Cooper and Good planned it. Oh, and did I mention that I'm finally going to get FDLE involved in the Magill picture, too? You bet I am!
The more the merrier.


What better way to connect-the-dots on Magill and the HB Police Dept. that far too frequently plays the role of mean-spirited Keystone Kops, than to have FDLE finally have to get off-the-dime and either do something tangible in the way of a formal investigation of him, or, quit their bluffing.

One way or the other, though, they're going to have to do something, because things are changing in this city and the incompetent and corrupt who've long held sway at HB City Hall -and their minions- can no longer brazenly dare the community to stop them from their misdeeds or foolish policy follies.

You and I are calling their bluff and raising the stakes, and we are pushing back
-HARD!

I will give you this hint about Saturday's email, though:
What's THE worst possible thing you can do during an active search for a 'missing person'?

---------

In case you forgot what Thomas Magill was all about -he tried to frame two innocent people and used taxpayer dollars to do it- or how poorly the story about the settlement was covered, let's go back into the South Beach Hoosier Time Machine.

Also, when is the Sun-Sentinel going to finally admit that they were "had" in their foolish rush-to-judgment editorial?
Four years and nine months and counting...

I hardly need to mention that the Herald has NEVER written a single story about the settlement, which ran on the front page of the Local section of the Sun-Sentinel.

_______________

http://www.sun-sentinel.com/news/local/broward/sfl-flbhallandale0128sbjan28,0,2207842.story

South Florida Sun-Sentinel
Hallandale to pay to settle one of two former police officers' lawsuits
By John Holland
January 28, 2008


HALLANDALE BEACH - City commissioners have agreed to pay more than $100,000 to settle a lawsuit alleging Police Chief Thomas Magill falsified evidence, a city board held an illegal meeting and detectives persuaded a felon to lie under oath about a fellow officer.

Mayor Joe Cooper and attorney Alberto Milian, who represents former Hallandale Beach
Police Officer Talous Cirilo, confirmed the city's settlement with Cirilo but would not comment further, citing a confidentiality agreement. However, Cooper said the payment was more than $100,000, including attorney fees.
"I'd love to talk about this and tell people what happened, but unfortunately I can't," Cooper said.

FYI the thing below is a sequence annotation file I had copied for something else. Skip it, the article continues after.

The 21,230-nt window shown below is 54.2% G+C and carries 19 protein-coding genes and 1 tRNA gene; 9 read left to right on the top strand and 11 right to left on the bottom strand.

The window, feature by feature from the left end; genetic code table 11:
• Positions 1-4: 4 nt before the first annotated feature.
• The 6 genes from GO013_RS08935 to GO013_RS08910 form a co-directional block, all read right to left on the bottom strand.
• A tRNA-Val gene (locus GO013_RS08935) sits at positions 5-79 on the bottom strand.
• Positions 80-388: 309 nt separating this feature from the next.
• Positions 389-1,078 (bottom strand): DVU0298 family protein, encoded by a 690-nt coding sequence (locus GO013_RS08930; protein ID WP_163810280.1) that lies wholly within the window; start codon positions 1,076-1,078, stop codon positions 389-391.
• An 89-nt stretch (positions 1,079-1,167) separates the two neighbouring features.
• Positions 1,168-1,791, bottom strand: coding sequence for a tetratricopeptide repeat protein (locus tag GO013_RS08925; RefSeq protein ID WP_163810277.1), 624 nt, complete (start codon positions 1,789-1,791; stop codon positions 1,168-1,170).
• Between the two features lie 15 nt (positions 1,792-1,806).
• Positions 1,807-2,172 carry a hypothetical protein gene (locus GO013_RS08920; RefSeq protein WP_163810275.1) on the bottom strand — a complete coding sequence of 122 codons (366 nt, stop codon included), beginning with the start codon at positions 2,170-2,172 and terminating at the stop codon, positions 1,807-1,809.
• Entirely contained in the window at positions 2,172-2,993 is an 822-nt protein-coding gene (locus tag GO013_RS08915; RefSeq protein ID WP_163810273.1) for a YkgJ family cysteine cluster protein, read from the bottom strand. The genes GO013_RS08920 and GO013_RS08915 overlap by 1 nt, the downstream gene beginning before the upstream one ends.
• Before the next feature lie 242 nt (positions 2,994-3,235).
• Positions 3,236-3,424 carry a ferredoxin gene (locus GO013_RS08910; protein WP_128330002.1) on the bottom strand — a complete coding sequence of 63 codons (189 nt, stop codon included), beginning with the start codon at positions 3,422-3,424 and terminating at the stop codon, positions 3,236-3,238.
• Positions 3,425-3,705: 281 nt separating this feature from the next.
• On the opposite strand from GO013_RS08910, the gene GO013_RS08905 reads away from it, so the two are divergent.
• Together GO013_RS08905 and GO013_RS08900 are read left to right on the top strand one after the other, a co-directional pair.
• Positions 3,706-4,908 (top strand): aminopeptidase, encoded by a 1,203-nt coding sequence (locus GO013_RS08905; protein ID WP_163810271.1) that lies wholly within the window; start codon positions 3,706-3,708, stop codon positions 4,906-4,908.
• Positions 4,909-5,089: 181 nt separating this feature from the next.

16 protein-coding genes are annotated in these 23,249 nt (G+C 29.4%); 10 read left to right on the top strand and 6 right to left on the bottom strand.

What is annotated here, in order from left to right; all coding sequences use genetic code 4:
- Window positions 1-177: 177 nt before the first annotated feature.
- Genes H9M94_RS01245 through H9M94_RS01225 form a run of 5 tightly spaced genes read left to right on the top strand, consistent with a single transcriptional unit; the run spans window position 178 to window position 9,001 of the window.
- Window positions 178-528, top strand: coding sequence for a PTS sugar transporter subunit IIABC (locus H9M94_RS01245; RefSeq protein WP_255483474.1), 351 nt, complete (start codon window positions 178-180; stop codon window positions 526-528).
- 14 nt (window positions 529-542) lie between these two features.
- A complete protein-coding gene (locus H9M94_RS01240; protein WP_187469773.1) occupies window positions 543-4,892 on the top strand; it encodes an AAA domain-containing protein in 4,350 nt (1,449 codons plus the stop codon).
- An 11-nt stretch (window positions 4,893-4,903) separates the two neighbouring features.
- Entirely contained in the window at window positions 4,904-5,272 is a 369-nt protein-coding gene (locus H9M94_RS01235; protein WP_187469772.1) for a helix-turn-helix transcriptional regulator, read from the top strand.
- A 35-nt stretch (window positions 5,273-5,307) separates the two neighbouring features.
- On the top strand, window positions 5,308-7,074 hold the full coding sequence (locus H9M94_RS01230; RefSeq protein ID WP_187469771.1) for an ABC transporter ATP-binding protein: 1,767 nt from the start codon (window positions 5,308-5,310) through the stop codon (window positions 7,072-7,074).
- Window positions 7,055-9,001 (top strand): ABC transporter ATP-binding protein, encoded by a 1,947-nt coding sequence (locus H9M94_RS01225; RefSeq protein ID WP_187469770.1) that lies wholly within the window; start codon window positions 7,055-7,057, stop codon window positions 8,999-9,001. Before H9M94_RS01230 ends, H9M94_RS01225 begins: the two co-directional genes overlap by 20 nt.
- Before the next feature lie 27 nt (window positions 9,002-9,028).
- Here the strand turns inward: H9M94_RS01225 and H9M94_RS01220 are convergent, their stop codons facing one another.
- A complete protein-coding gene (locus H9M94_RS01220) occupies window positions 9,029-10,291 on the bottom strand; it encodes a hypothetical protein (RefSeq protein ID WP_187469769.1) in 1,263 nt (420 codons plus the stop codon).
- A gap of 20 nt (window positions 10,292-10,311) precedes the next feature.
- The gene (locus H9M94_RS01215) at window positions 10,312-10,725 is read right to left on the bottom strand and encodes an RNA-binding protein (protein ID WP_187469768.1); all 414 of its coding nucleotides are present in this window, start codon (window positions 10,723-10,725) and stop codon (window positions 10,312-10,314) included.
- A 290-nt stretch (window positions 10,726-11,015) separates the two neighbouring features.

Magill referred questions to City Attorney David Jove, who could not be reached for comment.

The settlement comes less than two months after Cirilo filed two lawsuits against the city, alleging wrongdoing in the department and City Hall. Hallandale officials fired Cirilo, alleging excessive use of force, even though a jury acquitted him on battery charges.
Cooper said the secrecy is warranted because a separate lawsuit, filed in federal court by former acting Police Sgt. Mary Hagopian, has not been settled. She promised to speak about the settlement at a later date "if I'm allowed to."

Magill and City Manager Mike Good fired the officers two years ago after prosecutors charged them with misdemeanor battery on prisoner Michael Brack. Early on April 1, 2005, Brack beat his brother as they fought in a moving car, then attacked officers who tried to intervene, according to arrest records and police reports.

Months after the arrest, a civilian employee said Cirilo choked and used a Taser device excessively on Brack.
More than a year later, the State Attorney's Office charged Cirilo with three misdemeanor battery counts. Hagopian was charged with a misdemeanor for using the stun gun on Brack as he struggled with officers in a jail holding area.

Defense lawyers said Magill orchestrated the charges as part of a vendetta against Hagopian and to show his bosses at City Hall he was a disciplinarian. Testimony at trial showed police employees mishandled two key pieces of evidence - a video surveillance tape and software from the Taser - distorting the confrontation between the officers and Brack, defense lawyers argued.
Prosecutors tried the officers separately, but jurors reached the same conclusion, acquitting them after about 15 minutes of deliberation.